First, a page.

What’s your call?
There must be hundreds of 3NT contracts a year — some good, some bad — attributed to Hamman’s Law, which suggests: “If you have a choice of reasonable bids and one of them is 3NT, then bid it.”
Does passing 3NT with this hand constitute an application of Hamman’s Law? Whatever the reasoning, it is the contract most of the panelists settle for.
“Hamman’s rule,” cry the Joyces. “Maybe what we have will be just what partner needs.”
“I don’t have any real reason to disturb the top matchpoint spot,” says Meckstroth.
“No reason for us to go looking for a club contract,” affirms Rigal. “Matchpoints makes us do silly things and some of us are especially well-equipped to do that at any form of scoring.”
“Partner would have to have a void in spades to make 6♣,” adds Kennedy, “but how can we know that?”
Walker, too, trusts partner to know what he’s doing. “Partner knows the opponents have at least nine hearts, and if he had doubts about his stopper, he could have doubled to show extra values. I expect him to have either a double stopper or a single
stopper and plenty of tricks.”
“Partner is ready for a heart lead,” agree the Sutherlins. “We do not have enough of a hand to try for 6♣ with our combined heart wastage.”
“Partner should be happy with this dummy,” say the Gordons. “There’s too much likely heart wastage to investigate slam.”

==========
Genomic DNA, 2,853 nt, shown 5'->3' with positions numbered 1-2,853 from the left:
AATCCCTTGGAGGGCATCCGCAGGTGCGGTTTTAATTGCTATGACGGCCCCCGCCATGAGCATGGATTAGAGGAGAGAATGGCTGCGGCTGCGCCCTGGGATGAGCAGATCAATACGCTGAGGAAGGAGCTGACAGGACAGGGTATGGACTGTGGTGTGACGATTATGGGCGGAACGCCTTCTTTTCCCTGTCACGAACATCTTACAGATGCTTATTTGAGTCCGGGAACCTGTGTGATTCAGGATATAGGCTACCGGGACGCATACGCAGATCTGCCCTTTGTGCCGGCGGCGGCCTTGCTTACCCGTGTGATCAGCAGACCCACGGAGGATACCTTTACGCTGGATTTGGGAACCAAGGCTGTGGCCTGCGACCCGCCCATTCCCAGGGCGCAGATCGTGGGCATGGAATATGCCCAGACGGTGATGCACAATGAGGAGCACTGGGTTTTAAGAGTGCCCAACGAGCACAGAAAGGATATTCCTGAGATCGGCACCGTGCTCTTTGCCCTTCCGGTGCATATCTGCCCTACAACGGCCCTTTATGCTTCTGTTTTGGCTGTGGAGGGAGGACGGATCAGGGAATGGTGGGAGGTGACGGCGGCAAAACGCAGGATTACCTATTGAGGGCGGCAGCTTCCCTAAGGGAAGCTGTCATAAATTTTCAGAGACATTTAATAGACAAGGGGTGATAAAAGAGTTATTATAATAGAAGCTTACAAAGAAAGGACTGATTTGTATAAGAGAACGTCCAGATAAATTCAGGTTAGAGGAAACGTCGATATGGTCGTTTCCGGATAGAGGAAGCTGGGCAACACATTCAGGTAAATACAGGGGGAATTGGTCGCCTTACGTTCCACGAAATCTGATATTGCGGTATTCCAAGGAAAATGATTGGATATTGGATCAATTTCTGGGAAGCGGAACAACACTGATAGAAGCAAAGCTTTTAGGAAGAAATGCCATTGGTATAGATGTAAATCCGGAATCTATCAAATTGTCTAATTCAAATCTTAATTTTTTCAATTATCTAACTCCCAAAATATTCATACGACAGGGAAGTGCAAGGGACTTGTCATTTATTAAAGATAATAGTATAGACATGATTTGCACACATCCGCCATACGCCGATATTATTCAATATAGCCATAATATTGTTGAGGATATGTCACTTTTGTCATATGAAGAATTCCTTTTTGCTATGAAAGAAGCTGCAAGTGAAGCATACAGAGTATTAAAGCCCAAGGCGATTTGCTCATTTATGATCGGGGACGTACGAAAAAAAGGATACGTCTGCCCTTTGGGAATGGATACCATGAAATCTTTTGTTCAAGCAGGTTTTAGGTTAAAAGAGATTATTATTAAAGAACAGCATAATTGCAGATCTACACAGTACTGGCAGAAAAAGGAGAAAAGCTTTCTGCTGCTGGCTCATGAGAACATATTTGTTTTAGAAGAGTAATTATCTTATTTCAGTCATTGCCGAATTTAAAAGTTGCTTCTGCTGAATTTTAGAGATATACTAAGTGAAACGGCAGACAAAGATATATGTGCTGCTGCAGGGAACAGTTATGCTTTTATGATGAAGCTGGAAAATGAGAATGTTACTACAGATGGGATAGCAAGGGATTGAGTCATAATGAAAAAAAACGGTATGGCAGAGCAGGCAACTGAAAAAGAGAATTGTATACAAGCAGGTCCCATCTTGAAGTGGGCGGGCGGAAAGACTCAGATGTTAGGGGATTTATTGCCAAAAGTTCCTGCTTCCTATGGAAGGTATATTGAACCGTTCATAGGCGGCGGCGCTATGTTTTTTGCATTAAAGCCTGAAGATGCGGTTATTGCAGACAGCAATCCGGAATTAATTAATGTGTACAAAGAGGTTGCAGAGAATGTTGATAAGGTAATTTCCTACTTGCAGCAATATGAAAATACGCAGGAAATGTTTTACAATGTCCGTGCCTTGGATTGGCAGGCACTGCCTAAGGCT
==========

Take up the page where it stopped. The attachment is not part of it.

Seven panelists bid 4♣ and, like Lawrence, describe it as “natural and forcing. Partner showed a pretty good hand so my trying to stop in just 4♣ does not make sense. The rest of the bidding will be challenging.”
“If partner has no interest in clubs, he can rebid 4NT (to play) over 4♣ with hearts well stopped,” says Boehm.
“Even if partner has two heart stoppers, I don’t see a source of tricks,” says Robinson. “Hopefully he’s short in spades so he can score many trump tricks.”
Weinstein says he’d feel better about bidding 4♣ at IMPs, “but even at matchpoints, I can’t bring myself to pass when 3NT could easily be down and 6♣ is a great contract. I hope partner with two heart cards bids 4NT.”
Sanborn agrees. “4♣. No second choice. We could easily have a slam. How can I not raise?”
Colchamiro leaps to 5♣ without a backward glance. “If opponents are to be believed, partner is 2=4=3=4 or 2=4=2=5 with 18–19 HCP, and 10 tricks in notrump seems further away than 11 tricks in clubs.”
Inquiring minds want to know: What would Hamman do with this hand?
“4♥ even though partner will initially think I have a 4♠-plus bid,” he says. “Assuming he takes aggressive action for spades, I will correct to 6♣. Over 4♠, I will settle for 5♣. Over 4♣, I will gamble 6♣.”
He says the genesis of Hamman’s Law came as a reaction against the golden rule that a 4–4 major-suit fit must be played in four of the major rather than 3NT. But it certainly doesn’t apply to every 3NT bid. “That’s silliness,” he says.